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young men fight back. Fifteen Jews were arrested for standing up to the hooligans. Jungle justice."

        September 1, 1937, Warsaw

        "In Bidgoszcz, Stok, Malkyn, Kelc, Stuczyn, Czyzew, Oszmany, Drohobicz, Bryansk and Vilna. Jews are being beaten everywhere! People are crying for help everywhere."

        [Photo:] The new cemetery. From right: Hershel Eisenstein (Blumacker), Moshe Leizer Gratch, Yisrael Dovid and Chana Milner. Seated: Chava Milner and her son, Yosef.

        This is how things were for Jews during those fateful days. I also experienced Polish hostility. I was beaten twice on the streets of Warsaw by Polish "democratic" mobs who the Western democrats yearn and grieve over. What a pity…..

        The situation in Drohitchin was no exception. The mood was very bad in town. One day, some young Poles who worked on the roads started rampaging through town. The Jews in Drohitchin stood up against them and taught the mob a good lesson. Finally, the Polish authorities arrested some Jews and took them into custody. Such was Polish "justice."

        This Hitlerian atmosphere existed in Poland even before the German storm troopers even marched into the country. The ghettos were already set up by the Poles. It's no wonder that Poland was the graveyard of European Jewry. It should be emphasized that we have nothing against the country of Poland itself. It was a good and fertile country.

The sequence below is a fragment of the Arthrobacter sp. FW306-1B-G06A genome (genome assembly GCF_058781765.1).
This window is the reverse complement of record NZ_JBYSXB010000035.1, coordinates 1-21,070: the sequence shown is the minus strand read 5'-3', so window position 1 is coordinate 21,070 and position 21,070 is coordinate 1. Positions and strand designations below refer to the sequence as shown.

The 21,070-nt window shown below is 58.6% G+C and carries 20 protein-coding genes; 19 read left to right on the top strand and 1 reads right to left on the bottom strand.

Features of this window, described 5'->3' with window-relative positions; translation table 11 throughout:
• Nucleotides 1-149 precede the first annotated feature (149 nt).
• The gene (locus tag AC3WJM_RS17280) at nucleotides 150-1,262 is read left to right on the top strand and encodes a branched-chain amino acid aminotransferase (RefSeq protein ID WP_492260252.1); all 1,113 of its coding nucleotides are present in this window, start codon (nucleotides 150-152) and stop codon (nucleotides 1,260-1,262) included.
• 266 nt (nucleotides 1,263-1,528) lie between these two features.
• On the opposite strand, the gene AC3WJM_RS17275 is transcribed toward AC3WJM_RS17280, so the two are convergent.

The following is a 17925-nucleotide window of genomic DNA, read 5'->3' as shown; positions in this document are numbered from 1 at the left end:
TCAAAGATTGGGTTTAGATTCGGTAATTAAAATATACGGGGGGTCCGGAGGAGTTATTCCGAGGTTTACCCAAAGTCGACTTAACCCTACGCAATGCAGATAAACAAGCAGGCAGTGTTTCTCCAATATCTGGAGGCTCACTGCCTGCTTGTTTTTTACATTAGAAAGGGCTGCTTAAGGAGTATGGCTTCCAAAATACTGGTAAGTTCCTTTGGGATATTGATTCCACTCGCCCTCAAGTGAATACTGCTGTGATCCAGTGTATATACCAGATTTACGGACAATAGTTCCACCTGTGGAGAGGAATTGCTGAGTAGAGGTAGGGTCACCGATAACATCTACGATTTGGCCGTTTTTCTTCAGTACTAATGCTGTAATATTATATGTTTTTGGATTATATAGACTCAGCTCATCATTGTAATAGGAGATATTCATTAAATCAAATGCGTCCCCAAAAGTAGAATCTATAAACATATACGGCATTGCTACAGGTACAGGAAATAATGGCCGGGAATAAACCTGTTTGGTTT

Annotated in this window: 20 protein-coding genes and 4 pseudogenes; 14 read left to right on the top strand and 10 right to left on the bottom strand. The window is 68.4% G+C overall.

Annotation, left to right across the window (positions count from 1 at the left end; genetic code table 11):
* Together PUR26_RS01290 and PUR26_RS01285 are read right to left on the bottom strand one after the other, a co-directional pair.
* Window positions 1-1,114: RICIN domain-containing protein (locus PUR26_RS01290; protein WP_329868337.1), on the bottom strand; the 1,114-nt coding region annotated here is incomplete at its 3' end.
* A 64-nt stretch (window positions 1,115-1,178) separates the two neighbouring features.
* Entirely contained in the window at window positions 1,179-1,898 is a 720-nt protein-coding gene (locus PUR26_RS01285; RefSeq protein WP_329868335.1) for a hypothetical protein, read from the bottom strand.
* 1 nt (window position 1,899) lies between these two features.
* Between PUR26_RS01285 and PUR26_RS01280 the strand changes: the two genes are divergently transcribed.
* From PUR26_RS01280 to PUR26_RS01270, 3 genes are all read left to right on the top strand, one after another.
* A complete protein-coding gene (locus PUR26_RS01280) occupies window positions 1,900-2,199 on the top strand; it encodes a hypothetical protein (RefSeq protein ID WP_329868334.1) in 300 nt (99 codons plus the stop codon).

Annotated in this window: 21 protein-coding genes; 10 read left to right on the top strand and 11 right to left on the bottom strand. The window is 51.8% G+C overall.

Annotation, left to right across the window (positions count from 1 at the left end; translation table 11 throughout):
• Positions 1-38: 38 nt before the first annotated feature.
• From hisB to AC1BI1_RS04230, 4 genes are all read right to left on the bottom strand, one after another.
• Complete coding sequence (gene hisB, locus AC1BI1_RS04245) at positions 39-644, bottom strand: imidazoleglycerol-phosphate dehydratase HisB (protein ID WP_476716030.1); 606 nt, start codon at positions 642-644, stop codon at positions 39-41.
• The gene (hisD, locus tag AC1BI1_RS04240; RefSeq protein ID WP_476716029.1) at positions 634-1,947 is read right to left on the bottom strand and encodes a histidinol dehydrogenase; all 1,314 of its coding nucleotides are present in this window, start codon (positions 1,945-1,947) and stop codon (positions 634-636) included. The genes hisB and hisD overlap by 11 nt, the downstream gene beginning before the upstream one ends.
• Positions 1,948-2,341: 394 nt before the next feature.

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Over a period of a thousand years, dozens of generations of Jews lived there honorably and comfortably, and Drohitchin provided a true Jewish life. They could have continued to live there for hundreds of years, which would have been a blessing for the country. However, the Poles, who controlled the area, consciously and intentionally sought to impoverish the Jews, and thus brought down the most beautiful and finest Jewish community! They thereby also ruined and devastated their own lives and their own land.

[Photo:] This is what the German murderers did to the men, women and children of Drohitchin.

My last look at Drohitchin

On November 1, 1938, I left my hometown and departed for England. Before my departure, I bade an emotional farewell to my dear parents and sister. Other Drohitchin Jews, with tears in their eyes, said, "Don't forget us! Remember us!" I cast my last glance at Drohitchin, and left with the thought that at the first opportunity, I would return to celebrate with my family and visit with my friends and neighbors. Unfortunately, however, my hopes were dashed.

        Our parents are no more, our siblings are no more. There's no one left to back to visit. In the same way as the sound of dripping water from a broken water faucet breaks the silence of the night, the dripping of tears and blood from my heart breaks the stillness of the darkness that surrounded their last cries of "Hear O Israel." May the Germans and their friends today never enjoy anything good or pleasurable! They injured us bloodily, we are constantly haunted by them, like a plague on our hearts, and will never be able to forget.

        Yes, martyrs of Drohitchin, your will and testament is engraved on my heart with blood and tears. Never will I forget you! I will forever remember you and your murderers, the Germans, may their names be obliterated!

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